Linda Ragsdale looked straight at David Coleman Headley Thursday and told him of the bloody destruction he helped unleash at a luxury hotel in Mumbai, leaving her with a bullet wound and “unbearable” emotional scars.
The Nashville, Tenn. woman was enjoying a meal with her meditation group when a “boy” no older than her own son sprayed The Oberoi hotel with bullets and grenades, killing a Virginia man, his teenage daughter, and countless others.
Headley on Thursday was sentenced to 35 years in prison for his role in the 2008 Mumbai attacks and a foiled plot targeting a Danish newspaper that published controversial cartoons of the prophet Muhammad.
Although U.S. District Judge Harry Leinenweber said Headley, 52, deserves life in prison, the judge said he had to take in account his extensive cooperation with U.S. authorities since pleading guilty following his 2009 arrest at O’Hare Airport.
Headley, who wore a gray sweat suit and black New Balance gym shoes, told the judge in a letter that he was “capable of change,” valued “American” ways and re-read the Islamic scriptures he said were taken out of context when he was swayed by Lashkar-e-Taiba — the Pakistan-based militant organization responsible for “India’s 9/11.”
Taken out of context? He is unrepentant.
But Leinenweber said he didn’t have “faith” that the former heroin addict had been transformed and said Headley should be “under lock and key.”
The damage that was done was “unfathomable to the people who survived. Perhaps the lucky ones were the ones who didn’t survive,” the judge said.
Ragsdale was the only victim who testified in court Thursday. She addressed Headley by his given name of Daood Gilani and “not the name he masqueraded” in as he plotted the South Asian attack.
Headley admitted acting as a scout for the Mumbai attack and the thwarted plot in Europe while posing as the emissary of Rana’s Chicago-based travel business. While on the stand, he also told tales of how he charmed the likes of extremists, members of the right wing Hindu group Shiv Sena and the son of a prominent Bollywood director while he did his scheming in India.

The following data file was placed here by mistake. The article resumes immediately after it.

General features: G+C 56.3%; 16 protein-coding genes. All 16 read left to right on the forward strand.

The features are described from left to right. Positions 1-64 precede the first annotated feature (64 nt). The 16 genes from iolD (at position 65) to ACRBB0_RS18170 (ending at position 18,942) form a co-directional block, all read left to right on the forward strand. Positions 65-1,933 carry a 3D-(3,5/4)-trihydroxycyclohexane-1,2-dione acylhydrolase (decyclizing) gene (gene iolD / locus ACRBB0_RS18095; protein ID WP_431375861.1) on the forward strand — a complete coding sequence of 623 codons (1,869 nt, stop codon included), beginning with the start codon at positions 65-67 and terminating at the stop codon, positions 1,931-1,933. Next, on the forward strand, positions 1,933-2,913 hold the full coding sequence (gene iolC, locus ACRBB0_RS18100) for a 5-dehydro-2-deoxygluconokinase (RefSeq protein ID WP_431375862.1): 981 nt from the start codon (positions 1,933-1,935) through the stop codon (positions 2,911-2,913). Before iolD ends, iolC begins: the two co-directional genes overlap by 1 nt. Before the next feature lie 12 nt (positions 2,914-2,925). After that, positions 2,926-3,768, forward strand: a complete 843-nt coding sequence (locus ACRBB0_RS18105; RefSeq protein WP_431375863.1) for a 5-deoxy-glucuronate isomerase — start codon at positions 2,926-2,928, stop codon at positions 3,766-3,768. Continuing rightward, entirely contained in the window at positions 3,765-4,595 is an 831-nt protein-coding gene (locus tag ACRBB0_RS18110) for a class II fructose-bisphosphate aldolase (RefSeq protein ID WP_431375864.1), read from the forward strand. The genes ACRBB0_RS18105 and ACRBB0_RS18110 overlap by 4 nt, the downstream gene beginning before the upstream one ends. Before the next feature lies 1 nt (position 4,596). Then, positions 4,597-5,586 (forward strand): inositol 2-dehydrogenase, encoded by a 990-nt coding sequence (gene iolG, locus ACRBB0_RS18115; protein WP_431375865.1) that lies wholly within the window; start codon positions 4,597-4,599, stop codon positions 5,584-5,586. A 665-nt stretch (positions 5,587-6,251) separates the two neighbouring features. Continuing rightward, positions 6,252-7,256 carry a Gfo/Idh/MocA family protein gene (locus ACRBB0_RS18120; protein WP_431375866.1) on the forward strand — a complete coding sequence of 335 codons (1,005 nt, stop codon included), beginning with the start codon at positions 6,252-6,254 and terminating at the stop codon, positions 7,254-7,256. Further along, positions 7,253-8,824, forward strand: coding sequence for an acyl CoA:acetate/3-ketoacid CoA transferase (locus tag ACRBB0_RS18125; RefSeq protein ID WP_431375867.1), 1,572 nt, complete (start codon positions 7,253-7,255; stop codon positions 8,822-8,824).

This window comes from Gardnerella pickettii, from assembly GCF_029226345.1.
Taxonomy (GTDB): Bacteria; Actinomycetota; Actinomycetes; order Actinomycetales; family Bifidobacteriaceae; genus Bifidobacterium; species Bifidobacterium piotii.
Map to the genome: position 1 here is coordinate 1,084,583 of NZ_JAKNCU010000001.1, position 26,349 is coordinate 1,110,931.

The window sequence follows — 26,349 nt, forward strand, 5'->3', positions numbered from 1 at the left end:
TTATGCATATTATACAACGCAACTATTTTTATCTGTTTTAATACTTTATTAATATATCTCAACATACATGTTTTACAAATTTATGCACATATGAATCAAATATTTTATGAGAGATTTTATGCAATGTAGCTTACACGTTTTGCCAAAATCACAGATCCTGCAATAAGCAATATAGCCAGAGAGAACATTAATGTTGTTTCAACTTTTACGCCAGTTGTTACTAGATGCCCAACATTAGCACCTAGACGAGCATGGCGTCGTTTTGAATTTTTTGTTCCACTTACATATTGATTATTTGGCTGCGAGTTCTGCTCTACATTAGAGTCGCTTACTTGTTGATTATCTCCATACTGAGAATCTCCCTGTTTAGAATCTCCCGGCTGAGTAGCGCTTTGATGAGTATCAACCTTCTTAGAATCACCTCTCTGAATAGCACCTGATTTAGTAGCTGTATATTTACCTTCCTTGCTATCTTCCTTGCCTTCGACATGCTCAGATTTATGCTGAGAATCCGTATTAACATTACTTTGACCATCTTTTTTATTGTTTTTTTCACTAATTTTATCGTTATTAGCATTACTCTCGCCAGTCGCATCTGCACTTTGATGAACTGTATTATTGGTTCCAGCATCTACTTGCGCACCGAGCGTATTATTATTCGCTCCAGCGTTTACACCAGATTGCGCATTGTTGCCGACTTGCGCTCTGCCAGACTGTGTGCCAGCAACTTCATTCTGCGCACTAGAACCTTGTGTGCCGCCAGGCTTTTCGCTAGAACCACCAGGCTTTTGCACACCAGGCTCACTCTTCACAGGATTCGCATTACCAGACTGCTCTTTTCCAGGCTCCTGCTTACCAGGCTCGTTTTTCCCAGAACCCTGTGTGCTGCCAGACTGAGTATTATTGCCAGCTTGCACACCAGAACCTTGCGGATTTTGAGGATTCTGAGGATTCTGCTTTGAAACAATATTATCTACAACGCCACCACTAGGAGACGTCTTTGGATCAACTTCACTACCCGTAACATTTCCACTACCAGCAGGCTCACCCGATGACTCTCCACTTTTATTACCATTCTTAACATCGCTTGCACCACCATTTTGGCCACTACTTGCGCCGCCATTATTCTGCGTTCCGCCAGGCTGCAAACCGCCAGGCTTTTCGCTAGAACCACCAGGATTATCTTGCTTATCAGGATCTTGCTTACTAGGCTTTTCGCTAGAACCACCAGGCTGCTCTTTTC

Though specifics of Headley’s help to U.S. and Indian investigators were detailed only in a sealed court filing, publicly available court papers state that he gave valuable information on Lakshar’s leadership, its planned future terror targets and top-ranking al-Qaida terrorist Ilyas Kashmiri, before Kashmiri’s 2011 death in a drone strike.
Headley and Rana grew up together in Pakistan and remained close, even after Rana moved to Canada and later Chicago, evidence showed.
Acting U.S. Attorney Gary Shapiro said U.S. and foreign officials hope to continually glean more from Headley so others can be prosecuted in the future. Should he refuse, the plea agreement that keeps Headley from being extradited to India would be voided, Shapiro said.
“The number of cooperators you get in terrorism cases is vanishingly small. The object of this exercise for us here in Chicago was to try to balance between the horrific nature of the crime and the future investigations we’re going to be conducting, . . .” Shapiro said.
“I don’t know whether Headley’s proclamations of remorse are sincere and quite frankly, I don’t care. What I care about is that he’s been telling us the truth, and it’s been really valuable and I hope in future cases, it’s a beacon.”